Friday 18 January 2019

Coming down... the posters put up too early

ELECTION candidates anxious to make an early impression with voters will be fined after putting up their posters hours before the 30th Dail was dissolved.

Sinn Fein's Dessie Ellis and Fine Gael's Lucinda Creighton fell victim of Dublin City Council yesterday when their posters were ripped down from lamp posts, after they were placed there just hours before the Dail was dissolved.

Their respective parties will now be hit with fines of €150 for each poster erected before the dissolution of the Dail.

Current laws dictate that a candidate cannot put up posters until an election date is called and the Dail dissolved.

"It must be very frustrating for them, because I'm taking down these posters now while it would be perfectly fine to put them up in just a few hours time," said one council worker as he went about removing posters for Cllr Dessie Ellis in Finglas.

"But the rules are the rules," he added.

Council workers were seen photographing Dessie Ellis's posters at the Clearwater shopping centre in Finglas before taking them down, and Lucinda Creighton's posters were being removed in the Harold's Cross area.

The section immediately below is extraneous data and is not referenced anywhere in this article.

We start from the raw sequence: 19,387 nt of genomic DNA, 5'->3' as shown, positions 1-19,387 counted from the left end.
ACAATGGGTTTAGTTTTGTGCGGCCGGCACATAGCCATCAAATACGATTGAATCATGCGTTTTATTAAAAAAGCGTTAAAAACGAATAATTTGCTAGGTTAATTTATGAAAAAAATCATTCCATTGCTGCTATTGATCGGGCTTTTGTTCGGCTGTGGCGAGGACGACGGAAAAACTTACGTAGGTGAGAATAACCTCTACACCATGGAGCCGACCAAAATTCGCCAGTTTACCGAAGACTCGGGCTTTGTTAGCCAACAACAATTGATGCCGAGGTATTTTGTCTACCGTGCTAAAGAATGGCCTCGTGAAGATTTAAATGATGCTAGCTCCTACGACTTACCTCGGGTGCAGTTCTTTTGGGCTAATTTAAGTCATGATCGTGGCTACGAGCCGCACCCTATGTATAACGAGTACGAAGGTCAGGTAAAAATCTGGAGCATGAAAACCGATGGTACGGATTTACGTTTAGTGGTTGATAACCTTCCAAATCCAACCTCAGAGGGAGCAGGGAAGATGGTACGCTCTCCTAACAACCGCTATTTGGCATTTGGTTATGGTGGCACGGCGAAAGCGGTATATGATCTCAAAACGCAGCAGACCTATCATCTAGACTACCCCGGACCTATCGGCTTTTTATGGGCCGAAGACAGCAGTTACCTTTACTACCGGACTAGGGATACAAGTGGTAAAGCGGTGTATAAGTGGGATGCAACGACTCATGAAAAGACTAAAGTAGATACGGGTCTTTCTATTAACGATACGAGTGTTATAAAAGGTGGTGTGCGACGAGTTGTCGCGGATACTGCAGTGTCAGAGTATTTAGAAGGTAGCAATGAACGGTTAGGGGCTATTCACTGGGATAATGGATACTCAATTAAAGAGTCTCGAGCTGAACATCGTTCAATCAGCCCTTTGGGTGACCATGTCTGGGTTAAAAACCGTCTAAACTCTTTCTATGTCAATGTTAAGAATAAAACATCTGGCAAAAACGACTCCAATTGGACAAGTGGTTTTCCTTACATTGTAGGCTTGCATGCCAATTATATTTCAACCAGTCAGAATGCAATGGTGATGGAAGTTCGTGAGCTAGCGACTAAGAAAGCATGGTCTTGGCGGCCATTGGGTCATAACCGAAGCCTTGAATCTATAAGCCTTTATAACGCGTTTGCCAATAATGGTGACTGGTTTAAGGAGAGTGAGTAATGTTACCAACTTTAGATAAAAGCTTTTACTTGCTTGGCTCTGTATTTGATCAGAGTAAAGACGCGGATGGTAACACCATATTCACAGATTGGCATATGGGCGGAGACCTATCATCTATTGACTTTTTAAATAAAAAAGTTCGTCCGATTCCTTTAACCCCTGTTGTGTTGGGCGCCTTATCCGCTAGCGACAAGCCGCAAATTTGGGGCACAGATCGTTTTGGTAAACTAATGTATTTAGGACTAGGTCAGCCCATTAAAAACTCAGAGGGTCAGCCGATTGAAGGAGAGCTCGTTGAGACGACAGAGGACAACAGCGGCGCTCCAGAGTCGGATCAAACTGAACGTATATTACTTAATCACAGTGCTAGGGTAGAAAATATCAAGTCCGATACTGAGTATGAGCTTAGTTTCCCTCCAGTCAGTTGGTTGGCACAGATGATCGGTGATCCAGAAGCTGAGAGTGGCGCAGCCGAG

"It seems someone in our office jumped the gun by a few hours," said Cllr Ellis, saying he was now expecting to be fined.

Meanwhile, Dublin City Council has issued a stringent reminder to general election candidates about illegal or dangerous posters.

And the local authority has requested politicians not to erect notices along O'Connell Street, Grafton Street and Henry Street.

Assistant city manager Seamus Lyons said "posters will only be permitted on suitable lamp standards" and must be taken down at latest seven days after the election.

"Any posters found to be in place at any time outside of these statutory timescales will result in the issuing of a fine of €150 per individual poster," Mr Lyons added.

He said the council adopted a protocol in April 2007 regarding temporary posters and notices on local authority property to advertise public meetings and events.

"This protocol prohibits the erection of posters on O'Connell Street, Grafton Street and Henry Street.

"In elections/referenda since that date, the political parties/candidates voluntarily agreed not to erect posters on those streets, and I am now formally requesting that a similar voluntary arrangement be put in place for the upcoming general election," Mr Lyons said.

During previous elections, complaints have been received from motorists and pedestrians "in relation to safety issues associated with election posters".

"Our own staff have also raised a number of concerns," he said.

The official warned against notices that obscure "the visibility of traffic/pedestrian signals and traffic signs" and those that are "below head height or resting on the ground".


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